Georgia Public Policy Foundation President Kelly McCutchen joined Gov. Nathan Deal, state legislative leaders, Georgia Supreme Court Chief Justice Carol Hunstein and Attorney General Sam Olens at the state Capitol Wednesday, Feb. 16, for an unprecedented news conference by the three branches of government to announce a bipartisan effort at criminal justice reform for the state.
“Constitutionally, public safety is a core responsibility of state government, but that doesn’t mean criminal justice shouldn’t be held accountable for results – or that more taxpayer funds will solve the problem,” McCutchen said. “This news conference shows that our state’s leaders are willing to set aside partisanship for the opportunity to strategically build on Georgia’s early successes and transform our criminal justice system to be more effective and efficient.”
About one adult in 13 is under some form of correctional supervision in Georgia, which is the highest rate in the nation, and the state spends more than $1 billion per year on housing approximately 60,000 inmates. Through its Criminal Justice Initiative, the Georgia Public Policy Foundation has brought national experts on the issue to Georgia and proposed reforms that can reduce incarceration, recidivism and the burden on taxpayers.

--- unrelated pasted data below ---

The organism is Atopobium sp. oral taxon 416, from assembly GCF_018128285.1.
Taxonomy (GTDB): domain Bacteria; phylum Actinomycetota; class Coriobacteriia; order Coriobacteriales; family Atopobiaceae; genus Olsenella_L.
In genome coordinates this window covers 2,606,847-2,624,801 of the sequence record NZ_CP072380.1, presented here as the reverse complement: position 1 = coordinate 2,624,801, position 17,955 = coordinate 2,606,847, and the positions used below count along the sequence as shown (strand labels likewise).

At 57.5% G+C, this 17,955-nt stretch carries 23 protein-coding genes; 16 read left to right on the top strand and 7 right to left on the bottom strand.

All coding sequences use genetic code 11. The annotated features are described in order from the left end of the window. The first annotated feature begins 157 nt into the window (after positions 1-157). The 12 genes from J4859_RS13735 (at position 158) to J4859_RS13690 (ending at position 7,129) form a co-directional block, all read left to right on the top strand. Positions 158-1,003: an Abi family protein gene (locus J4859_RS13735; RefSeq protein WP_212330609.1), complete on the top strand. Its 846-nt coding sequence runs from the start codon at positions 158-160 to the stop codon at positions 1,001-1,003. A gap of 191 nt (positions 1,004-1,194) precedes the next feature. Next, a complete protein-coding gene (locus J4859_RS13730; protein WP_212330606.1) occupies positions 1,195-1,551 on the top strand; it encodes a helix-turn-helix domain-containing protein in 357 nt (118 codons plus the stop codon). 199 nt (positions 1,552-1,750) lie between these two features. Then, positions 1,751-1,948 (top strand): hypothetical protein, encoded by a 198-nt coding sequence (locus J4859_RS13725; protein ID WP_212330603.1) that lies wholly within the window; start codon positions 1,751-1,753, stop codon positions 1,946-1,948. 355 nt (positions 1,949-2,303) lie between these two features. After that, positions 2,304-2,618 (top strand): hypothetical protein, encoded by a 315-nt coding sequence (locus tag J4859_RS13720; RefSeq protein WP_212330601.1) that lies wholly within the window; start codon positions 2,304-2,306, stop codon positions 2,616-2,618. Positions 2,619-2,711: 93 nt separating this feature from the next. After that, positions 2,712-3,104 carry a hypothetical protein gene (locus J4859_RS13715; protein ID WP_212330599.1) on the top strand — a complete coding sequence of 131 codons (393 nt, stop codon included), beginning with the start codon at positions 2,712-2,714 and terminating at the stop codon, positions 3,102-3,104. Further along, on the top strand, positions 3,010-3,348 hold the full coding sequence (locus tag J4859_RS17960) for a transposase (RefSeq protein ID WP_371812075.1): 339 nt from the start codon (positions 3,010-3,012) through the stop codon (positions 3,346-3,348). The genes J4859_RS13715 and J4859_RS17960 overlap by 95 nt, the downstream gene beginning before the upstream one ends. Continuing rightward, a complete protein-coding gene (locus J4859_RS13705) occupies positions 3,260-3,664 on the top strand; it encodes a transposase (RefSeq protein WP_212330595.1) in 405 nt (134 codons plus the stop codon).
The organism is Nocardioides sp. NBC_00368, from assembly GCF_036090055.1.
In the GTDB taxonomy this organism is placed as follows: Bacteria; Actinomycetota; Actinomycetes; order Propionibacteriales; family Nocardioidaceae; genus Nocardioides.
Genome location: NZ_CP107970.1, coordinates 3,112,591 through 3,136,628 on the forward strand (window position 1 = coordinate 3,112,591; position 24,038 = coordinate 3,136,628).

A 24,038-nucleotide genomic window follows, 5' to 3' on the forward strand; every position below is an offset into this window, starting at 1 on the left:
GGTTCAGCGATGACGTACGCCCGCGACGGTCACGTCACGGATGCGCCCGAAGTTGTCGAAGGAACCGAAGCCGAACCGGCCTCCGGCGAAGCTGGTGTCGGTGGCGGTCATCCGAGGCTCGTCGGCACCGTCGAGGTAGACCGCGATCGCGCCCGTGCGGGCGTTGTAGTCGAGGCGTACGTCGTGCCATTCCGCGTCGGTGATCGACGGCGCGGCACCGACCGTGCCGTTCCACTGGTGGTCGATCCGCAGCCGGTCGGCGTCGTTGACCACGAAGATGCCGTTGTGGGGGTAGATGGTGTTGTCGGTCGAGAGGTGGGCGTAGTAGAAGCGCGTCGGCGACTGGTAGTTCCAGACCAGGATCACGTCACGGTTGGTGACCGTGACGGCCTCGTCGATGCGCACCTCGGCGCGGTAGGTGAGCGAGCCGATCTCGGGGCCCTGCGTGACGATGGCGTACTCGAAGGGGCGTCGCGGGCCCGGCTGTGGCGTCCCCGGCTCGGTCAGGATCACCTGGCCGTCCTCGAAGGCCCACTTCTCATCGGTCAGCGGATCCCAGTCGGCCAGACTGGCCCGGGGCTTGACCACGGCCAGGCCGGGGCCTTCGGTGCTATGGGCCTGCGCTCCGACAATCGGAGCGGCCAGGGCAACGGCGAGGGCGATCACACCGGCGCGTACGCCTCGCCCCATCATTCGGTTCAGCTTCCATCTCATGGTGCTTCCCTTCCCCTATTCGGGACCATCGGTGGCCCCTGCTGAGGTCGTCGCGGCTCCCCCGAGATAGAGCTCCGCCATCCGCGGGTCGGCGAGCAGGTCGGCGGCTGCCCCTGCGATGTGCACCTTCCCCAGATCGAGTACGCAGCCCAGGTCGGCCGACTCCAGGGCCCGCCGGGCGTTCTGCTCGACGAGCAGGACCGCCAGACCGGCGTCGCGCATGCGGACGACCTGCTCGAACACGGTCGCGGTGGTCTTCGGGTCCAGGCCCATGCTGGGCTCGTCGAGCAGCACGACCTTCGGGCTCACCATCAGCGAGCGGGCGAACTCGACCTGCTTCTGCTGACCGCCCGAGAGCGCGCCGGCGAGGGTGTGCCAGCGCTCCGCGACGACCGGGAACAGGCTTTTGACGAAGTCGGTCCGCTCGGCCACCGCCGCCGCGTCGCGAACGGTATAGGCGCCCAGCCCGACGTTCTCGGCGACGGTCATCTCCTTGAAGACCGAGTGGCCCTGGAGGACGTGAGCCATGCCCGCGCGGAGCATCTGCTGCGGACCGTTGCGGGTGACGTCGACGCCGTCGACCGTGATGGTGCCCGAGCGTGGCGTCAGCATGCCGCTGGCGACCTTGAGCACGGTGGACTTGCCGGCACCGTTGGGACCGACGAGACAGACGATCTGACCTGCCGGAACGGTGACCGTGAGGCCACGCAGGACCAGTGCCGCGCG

Gov. Deal, who declared criminal justice reform one of his priorities during his inaugural address, was joined by legislative leaders including Lt. Gov. Casey Cagle, House Speaker David Ralston, Rep. Jay Neal, Chairman of the House State Institutions and Property Committee, and House Minority Leader Stacey Abrams. Deal announced legislation, sponsored by Rep. Neal, to create a special council to study criminal justice reforms and make recommendations to a joint legislative committee in 2012.
The governor thanked the Foundation “for its leadership and focus on the issue, which heavily impacts families’ lives and taxpayers’ pocketbooks.”
“The Foundation’s Criminal Justice Initiative pushed the problems to the forefront, proposed practical solutions, brought in leaders from other states to share examples, and created this nonpartisan opportunity,” Deal added.
“There are numerous options,” McCutchen said, “and each should be explored to see how it meets Georgia’s needs: Drug and mental health courts can divert more nonviolent offenders away from the prison system on the front end. Faith- and character-based programs within the system reduce the recidivism rate, and day report centers and alternative sanctions for technical parole violations help turn tax burdens into taxpayers on the back end.”
About the Georgia Public Policy Foundation: The Foundation is an independent, state-based think tank that proposes practical, market- oriented approaches to public policy to improve the lives of Georgians. Visit www.georgiapolicy.org to read about innovative solutions to the state’s challenges or to watch streaming online video of Foundation events.